NCSBN has invested in committee work and research that addresses the regulation of nursing education programs. The NCSBN National Stimulation Study provided critical information for an expert panel to make evidence-based recommendations for simulation in prelicensure nursing programs. Without a doubt, nurses need and demand flexible educational systems that promote seamless academic progression. Member boards struggle with faculty shortages, evaluating the effectiveness of online education, and lack of appropriate clinical facilities. NCSBN must continue to embark on relevant research to provide the evidence member boards need to make sound regulations. Changes in the health care system and practice environments require changes in education. We have to adapt to this evolving and complex health care system with a careful balance of flexibility and regulations that allow the profession to evolve while protecting the public.
- The role of regulation in evolving scopes of practice
The patchwork of varying scope of practice and borderless healthcare make it difficult for patients, practitioners, employers and payers to navigate. To further complicate matters, boards of nursing are creatures of statute and can only enforce state laws, as they exist. NCSBN has worked with key organizations to develop the APRN consensus model. The consensus model work rightly focuses on citing research on the safe, cost-effective, high-quality care delivered by APRNs and how the model will benefit public safety. NCSBN needs to continue seek solutions that are rooted in evidence and keep the spotlight on patient safety.
Please describe a strategy or activity to increase participation in the leadership of the organization.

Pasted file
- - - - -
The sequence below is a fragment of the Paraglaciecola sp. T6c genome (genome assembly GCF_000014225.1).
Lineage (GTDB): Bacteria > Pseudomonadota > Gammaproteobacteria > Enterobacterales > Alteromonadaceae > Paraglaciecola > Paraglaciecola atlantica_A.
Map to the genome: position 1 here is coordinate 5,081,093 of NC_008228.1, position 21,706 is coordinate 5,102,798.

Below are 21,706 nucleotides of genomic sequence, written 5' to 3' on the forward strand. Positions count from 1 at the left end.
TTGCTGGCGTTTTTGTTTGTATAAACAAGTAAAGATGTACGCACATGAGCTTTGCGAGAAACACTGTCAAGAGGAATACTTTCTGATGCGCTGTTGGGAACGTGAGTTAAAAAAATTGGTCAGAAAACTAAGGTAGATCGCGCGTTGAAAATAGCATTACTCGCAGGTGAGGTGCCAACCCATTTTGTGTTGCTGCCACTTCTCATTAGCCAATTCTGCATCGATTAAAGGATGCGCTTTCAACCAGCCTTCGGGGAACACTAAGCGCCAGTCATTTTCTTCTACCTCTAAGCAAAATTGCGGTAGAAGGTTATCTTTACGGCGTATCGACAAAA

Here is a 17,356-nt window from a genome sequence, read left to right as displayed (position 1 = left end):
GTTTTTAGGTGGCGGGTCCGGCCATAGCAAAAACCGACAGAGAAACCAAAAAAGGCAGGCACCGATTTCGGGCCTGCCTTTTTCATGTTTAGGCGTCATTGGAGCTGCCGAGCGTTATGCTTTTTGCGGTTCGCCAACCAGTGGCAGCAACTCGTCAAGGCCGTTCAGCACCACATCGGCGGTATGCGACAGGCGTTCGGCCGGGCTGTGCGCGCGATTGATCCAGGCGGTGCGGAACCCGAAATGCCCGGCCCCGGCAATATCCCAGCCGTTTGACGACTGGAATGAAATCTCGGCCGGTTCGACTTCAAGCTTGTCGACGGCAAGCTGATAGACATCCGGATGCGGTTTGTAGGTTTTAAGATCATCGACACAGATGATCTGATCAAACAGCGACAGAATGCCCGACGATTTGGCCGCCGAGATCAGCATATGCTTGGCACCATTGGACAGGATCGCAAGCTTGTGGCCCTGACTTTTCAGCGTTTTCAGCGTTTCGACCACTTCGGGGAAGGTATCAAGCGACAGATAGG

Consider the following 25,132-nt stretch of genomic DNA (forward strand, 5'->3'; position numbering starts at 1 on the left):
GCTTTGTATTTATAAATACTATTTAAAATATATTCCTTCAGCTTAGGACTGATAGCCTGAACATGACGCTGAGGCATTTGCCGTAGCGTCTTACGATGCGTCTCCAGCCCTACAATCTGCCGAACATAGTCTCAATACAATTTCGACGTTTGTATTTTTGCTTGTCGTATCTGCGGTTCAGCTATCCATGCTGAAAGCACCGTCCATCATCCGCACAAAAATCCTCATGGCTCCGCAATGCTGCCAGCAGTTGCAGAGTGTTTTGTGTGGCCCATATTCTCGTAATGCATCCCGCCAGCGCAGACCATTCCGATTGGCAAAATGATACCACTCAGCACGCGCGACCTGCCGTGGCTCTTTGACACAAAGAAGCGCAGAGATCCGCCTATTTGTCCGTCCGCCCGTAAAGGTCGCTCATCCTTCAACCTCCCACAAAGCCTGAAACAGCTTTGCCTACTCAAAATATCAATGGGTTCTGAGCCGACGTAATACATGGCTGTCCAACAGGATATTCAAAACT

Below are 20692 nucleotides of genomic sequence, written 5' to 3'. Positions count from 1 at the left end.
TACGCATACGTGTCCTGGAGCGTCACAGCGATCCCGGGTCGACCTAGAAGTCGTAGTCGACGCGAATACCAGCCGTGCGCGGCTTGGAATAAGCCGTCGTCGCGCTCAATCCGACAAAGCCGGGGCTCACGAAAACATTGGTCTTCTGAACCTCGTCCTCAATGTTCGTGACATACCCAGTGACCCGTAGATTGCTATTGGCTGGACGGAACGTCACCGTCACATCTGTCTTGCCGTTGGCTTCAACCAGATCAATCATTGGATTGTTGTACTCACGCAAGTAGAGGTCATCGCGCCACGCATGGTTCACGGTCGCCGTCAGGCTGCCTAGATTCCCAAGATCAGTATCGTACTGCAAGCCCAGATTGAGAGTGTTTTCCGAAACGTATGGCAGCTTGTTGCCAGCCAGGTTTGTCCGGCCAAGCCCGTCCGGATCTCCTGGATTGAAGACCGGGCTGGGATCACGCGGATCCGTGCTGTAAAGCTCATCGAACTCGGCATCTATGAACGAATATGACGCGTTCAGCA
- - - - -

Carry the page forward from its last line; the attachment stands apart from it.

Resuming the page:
I remember when I was new to the board of nursing and the NCSBN and can understand how overwhelming it may be to balance your duties to your own board with your desire to participate on a national level. I think the NCSBN Orientation Roadmap is a good start, followed by joining the knowledge networks tailored to your subject matter expertise or job role. By joining the knowledge networks, you will be informed of conference calls so you can participate in the various networking opportunities and collaborate with your peers. I have learned so much by just talking to my peers and finding out how they do things, what has worked, what hasn’t and hearing different perspectives. It also allows you to develop relationships. Attending NCSBN-offered meetings is another way to develop relationships and learn from others. There is also a wealth of online courses available on the learning extension site, but it may be hard to figure out where to start. Having a guide of courses tailored by role or expertise could be helpful. The next logical step is to volunteer to serve on committees or provide input to committee work (even if you aren’t a committee member). The famous quote, “None of us is as good as all of us.” is so very true. The NCSBN has a leadership assessment tool and self-inventory of competencies that can be helpful to identify your strengths and opportunities. I believe it is helpful to participate before you lead. To be a leader, you need to realize you can make a difference, you can grow, and you need your colleagues. It takes all of us to make this organization and our work successful.